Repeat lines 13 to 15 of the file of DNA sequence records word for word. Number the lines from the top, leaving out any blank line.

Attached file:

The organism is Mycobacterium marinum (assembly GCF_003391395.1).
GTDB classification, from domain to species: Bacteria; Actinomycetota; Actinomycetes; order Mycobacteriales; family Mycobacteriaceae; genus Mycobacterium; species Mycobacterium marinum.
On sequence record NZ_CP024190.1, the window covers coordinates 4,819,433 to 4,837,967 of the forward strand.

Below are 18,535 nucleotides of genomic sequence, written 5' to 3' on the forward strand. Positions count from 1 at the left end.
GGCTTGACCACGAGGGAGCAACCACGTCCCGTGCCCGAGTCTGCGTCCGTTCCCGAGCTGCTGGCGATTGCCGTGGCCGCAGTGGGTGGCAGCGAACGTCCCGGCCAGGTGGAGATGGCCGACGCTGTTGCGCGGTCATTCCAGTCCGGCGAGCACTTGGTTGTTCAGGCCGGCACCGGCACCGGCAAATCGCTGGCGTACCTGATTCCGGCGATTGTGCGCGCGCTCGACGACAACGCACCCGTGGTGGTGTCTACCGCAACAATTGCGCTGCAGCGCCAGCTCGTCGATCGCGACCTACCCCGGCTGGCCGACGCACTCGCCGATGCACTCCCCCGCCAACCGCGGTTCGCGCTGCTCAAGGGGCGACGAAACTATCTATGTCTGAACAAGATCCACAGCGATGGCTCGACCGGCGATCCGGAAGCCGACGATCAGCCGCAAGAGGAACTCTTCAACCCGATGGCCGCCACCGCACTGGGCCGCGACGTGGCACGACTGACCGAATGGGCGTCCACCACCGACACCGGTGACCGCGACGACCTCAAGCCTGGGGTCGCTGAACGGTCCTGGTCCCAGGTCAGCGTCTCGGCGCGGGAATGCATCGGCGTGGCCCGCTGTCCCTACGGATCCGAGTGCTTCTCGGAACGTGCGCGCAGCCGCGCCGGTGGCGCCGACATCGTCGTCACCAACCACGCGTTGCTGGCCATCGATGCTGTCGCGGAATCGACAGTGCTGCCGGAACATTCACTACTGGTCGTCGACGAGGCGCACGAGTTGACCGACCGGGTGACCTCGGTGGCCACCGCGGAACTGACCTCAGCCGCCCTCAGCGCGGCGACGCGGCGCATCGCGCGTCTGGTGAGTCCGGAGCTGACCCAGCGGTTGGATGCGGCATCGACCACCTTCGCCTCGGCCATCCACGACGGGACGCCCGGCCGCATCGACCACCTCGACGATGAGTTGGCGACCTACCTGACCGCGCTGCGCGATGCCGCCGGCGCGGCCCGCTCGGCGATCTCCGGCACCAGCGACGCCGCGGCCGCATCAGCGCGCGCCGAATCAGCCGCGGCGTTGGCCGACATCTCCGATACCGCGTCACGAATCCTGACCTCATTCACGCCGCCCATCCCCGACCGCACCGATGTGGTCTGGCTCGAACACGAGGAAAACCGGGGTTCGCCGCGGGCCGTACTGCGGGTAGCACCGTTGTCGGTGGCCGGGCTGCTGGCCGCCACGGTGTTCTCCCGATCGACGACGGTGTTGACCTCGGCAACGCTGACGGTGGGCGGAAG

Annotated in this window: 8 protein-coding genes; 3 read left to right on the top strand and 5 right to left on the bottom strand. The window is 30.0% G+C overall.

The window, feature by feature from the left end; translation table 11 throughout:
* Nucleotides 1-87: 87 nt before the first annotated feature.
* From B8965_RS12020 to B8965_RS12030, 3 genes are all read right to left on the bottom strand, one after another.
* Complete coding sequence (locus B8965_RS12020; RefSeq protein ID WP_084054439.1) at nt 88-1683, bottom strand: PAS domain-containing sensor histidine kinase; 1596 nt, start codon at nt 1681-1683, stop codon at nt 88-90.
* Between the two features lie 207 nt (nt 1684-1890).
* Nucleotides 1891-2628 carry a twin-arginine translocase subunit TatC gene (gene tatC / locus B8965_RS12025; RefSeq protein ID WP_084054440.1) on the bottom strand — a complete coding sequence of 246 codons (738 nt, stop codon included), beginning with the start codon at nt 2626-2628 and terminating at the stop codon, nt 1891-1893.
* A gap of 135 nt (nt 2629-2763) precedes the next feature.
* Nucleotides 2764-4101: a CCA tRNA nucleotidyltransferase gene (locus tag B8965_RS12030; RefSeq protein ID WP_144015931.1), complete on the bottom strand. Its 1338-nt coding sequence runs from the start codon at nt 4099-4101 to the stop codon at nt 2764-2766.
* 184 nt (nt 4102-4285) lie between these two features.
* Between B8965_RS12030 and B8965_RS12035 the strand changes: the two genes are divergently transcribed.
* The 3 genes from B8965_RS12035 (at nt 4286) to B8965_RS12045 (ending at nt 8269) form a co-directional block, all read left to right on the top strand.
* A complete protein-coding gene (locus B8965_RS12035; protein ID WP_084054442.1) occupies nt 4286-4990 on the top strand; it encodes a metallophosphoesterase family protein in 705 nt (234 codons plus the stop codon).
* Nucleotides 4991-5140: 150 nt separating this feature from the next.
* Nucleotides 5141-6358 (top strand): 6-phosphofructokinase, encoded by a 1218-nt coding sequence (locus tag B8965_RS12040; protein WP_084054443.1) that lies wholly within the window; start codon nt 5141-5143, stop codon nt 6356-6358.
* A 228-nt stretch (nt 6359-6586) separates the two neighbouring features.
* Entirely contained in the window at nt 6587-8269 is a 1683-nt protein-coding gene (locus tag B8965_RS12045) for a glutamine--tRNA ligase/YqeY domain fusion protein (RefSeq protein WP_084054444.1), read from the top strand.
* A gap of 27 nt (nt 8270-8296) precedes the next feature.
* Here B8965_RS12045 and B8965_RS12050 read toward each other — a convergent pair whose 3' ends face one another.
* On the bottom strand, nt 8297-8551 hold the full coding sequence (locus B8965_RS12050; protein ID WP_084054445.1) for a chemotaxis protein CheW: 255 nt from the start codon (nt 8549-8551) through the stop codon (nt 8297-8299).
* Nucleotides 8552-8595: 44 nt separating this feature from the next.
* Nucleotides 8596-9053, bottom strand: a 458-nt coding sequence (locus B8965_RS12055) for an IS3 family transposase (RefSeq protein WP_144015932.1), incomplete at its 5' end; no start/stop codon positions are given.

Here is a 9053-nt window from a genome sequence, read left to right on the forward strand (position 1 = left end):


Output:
* A gap of 135 nt (nt 2629-2763) precedes the next feature.
* Nucleotides 2764-4101: a CCA tRNA nucleotidyltransferase gene (locus tag B8965_RS12030; RefSeq protein ID WP_144015931.1), complete on the bottom strand. Its 1338-nt coding sequence runs from the start codon at nt 4099-4101 to the stop codon at nt 2764-2766.
* 184 nt (nt 4102-4285) lie between these two features.